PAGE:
Disappointment: China’s Draft Wildlife ‘Protection’ Law Favors Tiger Trade

Tiger populations are showing signs of recovery in countries that do not breed tigers for trade in their parts and derivatives. China is falling behind. Photo by  J. Patrick Fischer  via Wikimedia Commons
Tiger populations are showing signs of recovery in countries that do not breed tigers for trade in their parts and derivatives. China is falling behind. Photo by J. Patrick Fischer via Wikimedia Commons

A number of Chinese laws relating to ecosystems and the environment have recently been under the scrutiny of the National People’s Congress to ensure they are compatible with the promotion of “ecological civilisation”.

As part of this general overhaul, on December 30, 2015 proposed revisions to China’s Wildlife Protection Law were circulated for public comment. There was a furious backlash from Chinese academics, lawyers, biologists and NGOs as the proposed revisions, if adopted, will take China’s Wildlife Protection law and regulations in the wrong direction.

Examples of some of these comments and critiques can be read at the links below. The process will require the Government authorities to consider formally submitted comments and to prepare further drafts, but there is no guarantee the public will see them again before the revisions are adopted.

EIA’s response to the draft law

EIA is extremely disappointed and concerned to see that the proposed revisions to China’s Wildlife Protection Law are moving in the opposite direction from an “ecological civilisation”, specifically in terms of tiger conservation – missing a major opportunity for China to follow best practice and demonstrate real leadership.

The proposed revisions, if adopted, would instead further entrench policies of captive breeding for commercial use of parts and derivatives of captive tigers. Further, they would decrease the level of oversight at the central level of Government, deferring responsibility for managing breeding and trade to Provinces that have already shown a willingness to contravene an existing State Council Order.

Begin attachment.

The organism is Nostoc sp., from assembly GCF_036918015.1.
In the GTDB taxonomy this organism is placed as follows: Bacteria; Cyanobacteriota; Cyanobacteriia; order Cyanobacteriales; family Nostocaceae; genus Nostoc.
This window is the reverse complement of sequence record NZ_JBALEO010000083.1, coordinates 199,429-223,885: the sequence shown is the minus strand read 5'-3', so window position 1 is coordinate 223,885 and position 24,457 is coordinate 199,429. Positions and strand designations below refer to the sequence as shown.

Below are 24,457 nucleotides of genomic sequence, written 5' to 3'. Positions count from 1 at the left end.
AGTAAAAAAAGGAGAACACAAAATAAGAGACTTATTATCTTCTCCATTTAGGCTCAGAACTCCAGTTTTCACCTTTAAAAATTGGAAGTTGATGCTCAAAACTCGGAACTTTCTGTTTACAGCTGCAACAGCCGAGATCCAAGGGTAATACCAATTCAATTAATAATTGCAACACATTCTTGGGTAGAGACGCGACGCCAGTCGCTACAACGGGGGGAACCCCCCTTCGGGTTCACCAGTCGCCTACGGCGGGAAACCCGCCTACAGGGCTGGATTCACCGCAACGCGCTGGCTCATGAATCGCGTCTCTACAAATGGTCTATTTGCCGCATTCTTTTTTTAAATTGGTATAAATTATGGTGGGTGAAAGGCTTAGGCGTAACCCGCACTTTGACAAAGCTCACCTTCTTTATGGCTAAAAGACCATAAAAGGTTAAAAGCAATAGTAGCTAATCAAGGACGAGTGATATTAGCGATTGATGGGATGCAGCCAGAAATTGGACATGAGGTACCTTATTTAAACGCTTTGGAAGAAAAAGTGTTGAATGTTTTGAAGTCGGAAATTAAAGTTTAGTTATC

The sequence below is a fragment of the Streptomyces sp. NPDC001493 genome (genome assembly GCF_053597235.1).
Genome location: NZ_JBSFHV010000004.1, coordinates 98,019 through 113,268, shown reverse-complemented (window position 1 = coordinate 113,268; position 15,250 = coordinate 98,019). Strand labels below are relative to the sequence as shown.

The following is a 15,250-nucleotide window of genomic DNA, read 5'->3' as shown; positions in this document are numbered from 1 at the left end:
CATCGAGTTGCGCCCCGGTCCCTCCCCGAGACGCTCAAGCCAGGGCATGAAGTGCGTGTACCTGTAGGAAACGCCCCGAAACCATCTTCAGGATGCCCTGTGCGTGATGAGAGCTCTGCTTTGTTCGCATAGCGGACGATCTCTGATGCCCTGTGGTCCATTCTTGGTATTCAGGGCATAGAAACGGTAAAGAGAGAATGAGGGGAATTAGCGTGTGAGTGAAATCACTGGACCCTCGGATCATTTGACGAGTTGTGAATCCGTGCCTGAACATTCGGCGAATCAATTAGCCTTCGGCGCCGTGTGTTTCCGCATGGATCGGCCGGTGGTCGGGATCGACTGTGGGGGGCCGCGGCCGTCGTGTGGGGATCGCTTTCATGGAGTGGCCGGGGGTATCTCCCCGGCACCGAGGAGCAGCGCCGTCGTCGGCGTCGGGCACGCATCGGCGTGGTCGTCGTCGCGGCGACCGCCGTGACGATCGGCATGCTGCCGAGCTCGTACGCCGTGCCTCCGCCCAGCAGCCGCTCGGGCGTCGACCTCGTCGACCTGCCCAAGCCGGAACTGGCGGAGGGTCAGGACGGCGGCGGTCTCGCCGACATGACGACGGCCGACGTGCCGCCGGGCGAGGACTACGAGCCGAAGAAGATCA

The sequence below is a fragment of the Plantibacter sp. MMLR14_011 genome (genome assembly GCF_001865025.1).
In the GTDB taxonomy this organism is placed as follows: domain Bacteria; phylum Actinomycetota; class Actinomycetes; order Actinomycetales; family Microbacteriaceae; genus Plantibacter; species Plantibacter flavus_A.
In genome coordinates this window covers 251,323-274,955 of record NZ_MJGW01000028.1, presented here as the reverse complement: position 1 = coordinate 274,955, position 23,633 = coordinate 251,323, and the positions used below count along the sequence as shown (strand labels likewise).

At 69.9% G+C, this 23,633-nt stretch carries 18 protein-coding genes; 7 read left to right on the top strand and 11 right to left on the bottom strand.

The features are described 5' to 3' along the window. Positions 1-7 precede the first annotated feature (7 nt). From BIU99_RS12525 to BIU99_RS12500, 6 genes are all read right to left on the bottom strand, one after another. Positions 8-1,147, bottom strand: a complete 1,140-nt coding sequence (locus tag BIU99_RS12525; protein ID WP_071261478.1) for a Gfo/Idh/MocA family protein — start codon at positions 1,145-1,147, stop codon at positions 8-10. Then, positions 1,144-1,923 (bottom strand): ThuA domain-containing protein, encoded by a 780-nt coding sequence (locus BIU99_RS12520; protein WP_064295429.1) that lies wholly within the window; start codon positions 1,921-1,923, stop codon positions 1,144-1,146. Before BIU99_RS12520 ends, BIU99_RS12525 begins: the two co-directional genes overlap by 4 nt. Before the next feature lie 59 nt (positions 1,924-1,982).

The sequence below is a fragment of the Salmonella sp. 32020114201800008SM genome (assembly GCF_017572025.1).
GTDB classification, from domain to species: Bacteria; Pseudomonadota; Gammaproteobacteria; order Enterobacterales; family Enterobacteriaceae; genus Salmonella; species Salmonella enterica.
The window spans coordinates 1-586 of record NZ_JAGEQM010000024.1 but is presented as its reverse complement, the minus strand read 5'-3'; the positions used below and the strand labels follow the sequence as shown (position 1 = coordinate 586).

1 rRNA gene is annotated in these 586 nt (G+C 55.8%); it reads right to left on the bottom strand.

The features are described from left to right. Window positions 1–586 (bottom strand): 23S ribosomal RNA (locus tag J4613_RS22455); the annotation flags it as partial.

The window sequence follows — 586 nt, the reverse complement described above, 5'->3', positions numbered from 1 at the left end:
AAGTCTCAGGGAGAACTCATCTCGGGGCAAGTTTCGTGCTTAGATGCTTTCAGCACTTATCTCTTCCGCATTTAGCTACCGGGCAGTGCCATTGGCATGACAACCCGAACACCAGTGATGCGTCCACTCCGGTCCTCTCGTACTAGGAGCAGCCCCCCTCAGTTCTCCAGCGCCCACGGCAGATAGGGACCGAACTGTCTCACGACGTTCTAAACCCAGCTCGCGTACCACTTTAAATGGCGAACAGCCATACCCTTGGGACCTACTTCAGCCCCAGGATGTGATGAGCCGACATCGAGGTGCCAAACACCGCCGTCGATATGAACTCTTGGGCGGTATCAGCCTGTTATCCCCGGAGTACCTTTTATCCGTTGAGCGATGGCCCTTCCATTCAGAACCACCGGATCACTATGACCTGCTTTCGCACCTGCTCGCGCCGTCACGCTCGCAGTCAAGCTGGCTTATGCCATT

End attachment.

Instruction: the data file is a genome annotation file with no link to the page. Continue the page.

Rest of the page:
With the State Forest Administration recently admitting to CITES that it does not have the capacity to monitor possession of tigers in captivity and is unable to report how many permits have been issued for trade in the skins of captive-bred tigers, this increases the risk of trade and demand for tiger parts and products spiraling out of control.

There is no sign within the proposed revisions that China is planning to reverse this threat to wild tigers, seize the moment and stand alongside India, Nepal, Bhutan and Russia to place a greater emphasis on wild tiger conservation.

Tiger populations are showing signs of recovery in countries that do not breed tigers for trade in their parts and derivatives. China is falling behind.

The draft law also conflicts with the commitments made by President Xi Jinping and President Obama during their recent high-level bilateral where both vowed to “take significant and timely steps to halt the domestic commercial trade of ivory”.

You can read more of EIA’s first reaction to the proposed revisions here.

Into the detail – EIA’s position paper

If you would like to see the detail of what is currently being suggested, EIA has translated the proposed revisions and dropped them in alongside the current law. Read it here.

EIA submitted comments to the formal process and has integrated them into this position paper, including the rationale behind our position, which you can read here.

Part of the process – what can you do?

The formal comment period has closed but it’s not too late to send a letter in English to the Chinese Embassy in your country, or in Chinese to the NPC at The Legal Committee of National People’s Congress, No. 1 West Avenue, Xicheng District, Beijing, China 100805.

Comments and criticisms

EIA has translated a number of articles in the Chinese media and elsewhere responding to the proposed changes in the Wildlife protect Law. Each translation includes a link to the original Chinese language article.


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Environmental Investigation Agency (EIA)

The Environmental Investigation Agency (EIA) is an independent campaigning organisation committed to bringing about change that protects the natural world from environmental crime and abuse. Our vision is a future where humanity respects, protects and celebrates the natural world for the benefit of all.